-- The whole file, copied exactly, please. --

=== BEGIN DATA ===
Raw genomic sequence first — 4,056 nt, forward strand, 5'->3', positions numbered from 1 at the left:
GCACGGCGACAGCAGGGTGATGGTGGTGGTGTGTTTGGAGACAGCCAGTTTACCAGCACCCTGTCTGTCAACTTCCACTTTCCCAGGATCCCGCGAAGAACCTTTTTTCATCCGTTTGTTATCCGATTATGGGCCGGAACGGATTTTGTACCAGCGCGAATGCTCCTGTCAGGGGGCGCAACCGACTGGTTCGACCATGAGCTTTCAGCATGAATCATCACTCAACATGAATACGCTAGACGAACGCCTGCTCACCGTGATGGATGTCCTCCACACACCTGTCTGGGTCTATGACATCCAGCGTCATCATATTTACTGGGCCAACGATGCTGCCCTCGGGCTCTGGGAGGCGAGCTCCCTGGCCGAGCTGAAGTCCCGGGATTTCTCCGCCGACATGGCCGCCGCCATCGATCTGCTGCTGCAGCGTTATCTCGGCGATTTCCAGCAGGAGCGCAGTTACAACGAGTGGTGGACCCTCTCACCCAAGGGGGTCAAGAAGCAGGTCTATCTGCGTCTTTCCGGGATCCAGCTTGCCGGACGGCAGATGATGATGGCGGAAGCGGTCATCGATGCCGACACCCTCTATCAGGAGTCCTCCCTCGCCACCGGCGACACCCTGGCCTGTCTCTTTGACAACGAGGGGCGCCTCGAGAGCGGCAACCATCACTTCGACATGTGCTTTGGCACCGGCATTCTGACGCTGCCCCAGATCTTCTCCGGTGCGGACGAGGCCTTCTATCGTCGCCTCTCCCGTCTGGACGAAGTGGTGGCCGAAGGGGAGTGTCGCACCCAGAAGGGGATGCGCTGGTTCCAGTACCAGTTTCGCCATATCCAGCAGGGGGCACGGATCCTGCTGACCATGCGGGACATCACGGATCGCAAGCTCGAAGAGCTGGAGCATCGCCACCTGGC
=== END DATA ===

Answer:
Raw genomic sequence first — 4,056 nt, forward strand, 5'->3', positions numbered from 1 at the left:
GCACGGCGACAGCAGGGTGATGGTGGTGGTGTGTTTGGAGACAGCCAGTTTACCAGCACCCTGTCTGTCAACTTCCACTTTCCCAGGATCCCGCGAAGAACCTTTTTTCATCCGTTTGTTATCCGATTATGGGCCGGAACGGATTTTGTACCAGCGCGAATGCTCCTGTCAGGGGGCGCAACCGACTGGTTCGACCATGAGCTTTCAGCATGAATCATCACTCAACATGAATACGCTAGACGAACGCCTGCTCACCGTGATGGATGTCCTCCACACACCTGTCTGGGTCTATGACATCCAGCGTCATCATATTTACTGGGCCAACGATGCTGCCCTCGGGCTCTGGGAGGCGAGCTCCCTGGCCGAGCTGAAGTCCCGGGATTTCTCCGCCGACATGGCCGCCGCCATCGATCTGCTGCTGCAGCGTTATCTCGGCGATTTCCAGCAGGAGCGCAGTTACAACGAGTGGTGGACCCTCTCACCCAAGGGGGTCAAGAAGCAGGTCTATCTGCGTCTTTCCGGGATCCAGCTTGCCGGACGGCAGATGATGATGGCGGAAGCGGTCATCGATGCCGACACCCTCTATCAGGAGTCCTCCCTCGCCACCGGCGACACCCTGGCCTGTCTCTTTGACAACGAGGGGCGCCTCGAGAGCGGCAACCATCACTTCGACATGTGCTTTGGCACCGGCATTCTGACGCTGCCCCAGATCTTCTCCGGTGCGGACGAGGCCTTCTATCGTCGCCTCTCCCGTCTGGACGAAGTGGTGGCCGAAGGGGAGTGTCGCACCCAGAAGGGGATGCGCTGGTTCCAGTACCAGTTTCGCCATATCCAGCAGGGGGCACGGATCCTGCTGACCATGCGGGACATCACGGATCGCAAGCTCGAAGAGCTGGAGCATCGCCACCTGGC